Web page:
These two events may not seem related. However, to quote the article, “pro-privacy moves by mainstream tech giants can absolutely chart a link back to Snowden’s 2013 revelations about the extent of government surveillance of the online sphere”.
By snooping on its citizens and regularly hacking into consumer information, the U.S government has triggered much of the debate on data privacy.
There are two axes that govern most privacy debates now: Citizen to Business and Citizen to Government.
First, let’s talk about the Citizen to Business debate. For most citizens, there are four main areas in their lives. They are the self, family, work, and society. People may be tolerant to data mining on the surface of these four areas if it benefits them. However, deep probing into these areas, to understand the personality of the user, may feel like an attack on privacy.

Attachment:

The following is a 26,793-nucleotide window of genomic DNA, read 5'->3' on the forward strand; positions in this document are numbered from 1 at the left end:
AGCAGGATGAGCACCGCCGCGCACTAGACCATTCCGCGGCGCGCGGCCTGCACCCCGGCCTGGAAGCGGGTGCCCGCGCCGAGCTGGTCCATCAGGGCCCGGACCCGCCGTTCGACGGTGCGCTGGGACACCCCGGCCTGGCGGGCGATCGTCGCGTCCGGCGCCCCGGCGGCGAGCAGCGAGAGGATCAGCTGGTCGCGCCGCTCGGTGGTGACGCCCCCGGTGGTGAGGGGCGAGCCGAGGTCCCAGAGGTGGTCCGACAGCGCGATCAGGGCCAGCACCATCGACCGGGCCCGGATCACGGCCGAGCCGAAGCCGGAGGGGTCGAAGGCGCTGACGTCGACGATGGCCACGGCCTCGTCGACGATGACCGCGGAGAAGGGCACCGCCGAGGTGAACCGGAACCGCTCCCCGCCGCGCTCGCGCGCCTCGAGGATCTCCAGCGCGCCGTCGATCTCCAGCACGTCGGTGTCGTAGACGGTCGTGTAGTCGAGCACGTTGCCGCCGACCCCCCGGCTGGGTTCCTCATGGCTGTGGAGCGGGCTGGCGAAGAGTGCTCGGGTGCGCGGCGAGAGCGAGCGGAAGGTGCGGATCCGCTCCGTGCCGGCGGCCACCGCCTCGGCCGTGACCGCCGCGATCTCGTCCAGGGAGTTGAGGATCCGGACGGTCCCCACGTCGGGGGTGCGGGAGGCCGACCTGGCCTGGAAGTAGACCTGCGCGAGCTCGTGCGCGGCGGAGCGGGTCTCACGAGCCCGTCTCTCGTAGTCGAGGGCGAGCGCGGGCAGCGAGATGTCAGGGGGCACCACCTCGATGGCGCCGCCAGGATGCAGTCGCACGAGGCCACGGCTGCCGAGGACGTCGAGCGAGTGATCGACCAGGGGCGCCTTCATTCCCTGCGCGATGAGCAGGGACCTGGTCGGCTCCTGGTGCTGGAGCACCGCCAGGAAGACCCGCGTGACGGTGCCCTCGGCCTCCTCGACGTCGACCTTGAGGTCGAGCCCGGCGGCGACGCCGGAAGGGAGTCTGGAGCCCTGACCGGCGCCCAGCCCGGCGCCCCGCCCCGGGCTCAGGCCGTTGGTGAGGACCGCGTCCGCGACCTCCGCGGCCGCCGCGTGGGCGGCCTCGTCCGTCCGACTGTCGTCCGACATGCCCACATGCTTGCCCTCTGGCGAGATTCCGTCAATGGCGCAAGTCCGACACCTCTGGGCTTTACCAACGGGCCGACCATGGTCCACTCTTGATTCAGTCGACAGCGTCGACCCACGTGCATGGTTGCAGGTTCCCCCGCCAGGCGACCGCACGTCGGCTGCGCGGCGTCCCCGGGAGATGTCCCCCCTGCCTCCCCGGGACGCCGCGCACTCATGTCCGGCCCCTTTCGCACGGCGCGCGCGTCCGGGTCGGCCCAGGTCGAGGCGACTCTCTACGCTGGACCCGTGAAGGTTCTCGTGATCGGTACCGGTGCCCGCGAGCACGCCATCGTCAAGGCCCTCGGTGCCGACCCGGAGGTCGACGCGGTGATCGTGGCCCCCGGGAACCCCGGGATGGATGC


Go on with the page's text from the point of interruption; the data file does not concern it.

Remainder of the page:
There is a difference in the way of thinking between citizens of developing nations, and that of developed nations. In a scarcity led digital economy, BOP consumers may happily trade their privacy for free benefits. However, when seen by an economist from a developed nation, it will be viewed as an exploitation on socio-economic grounds. When quality is a primary factor in society, privacy is paramount.
Hence, Apple’s declaration of analysis of data derived from the device (currently in use by the consumer), and not from cloud computed data is a welcome step. They have cleverly avoided being labelled as the ‘stalker’.
The Citizen to Government axis seems to be driven by the classic intelligence paradigm – collect all data possible but use it only as and when needed. The data is mostly in digital format. The difference between the time of capture of the data and time of use of the data keeps getting extended, which leads to a lifetime of surveillance.
What concerns citizens? Is it data that the government collects or data that the government uses? Remains to be a mystery!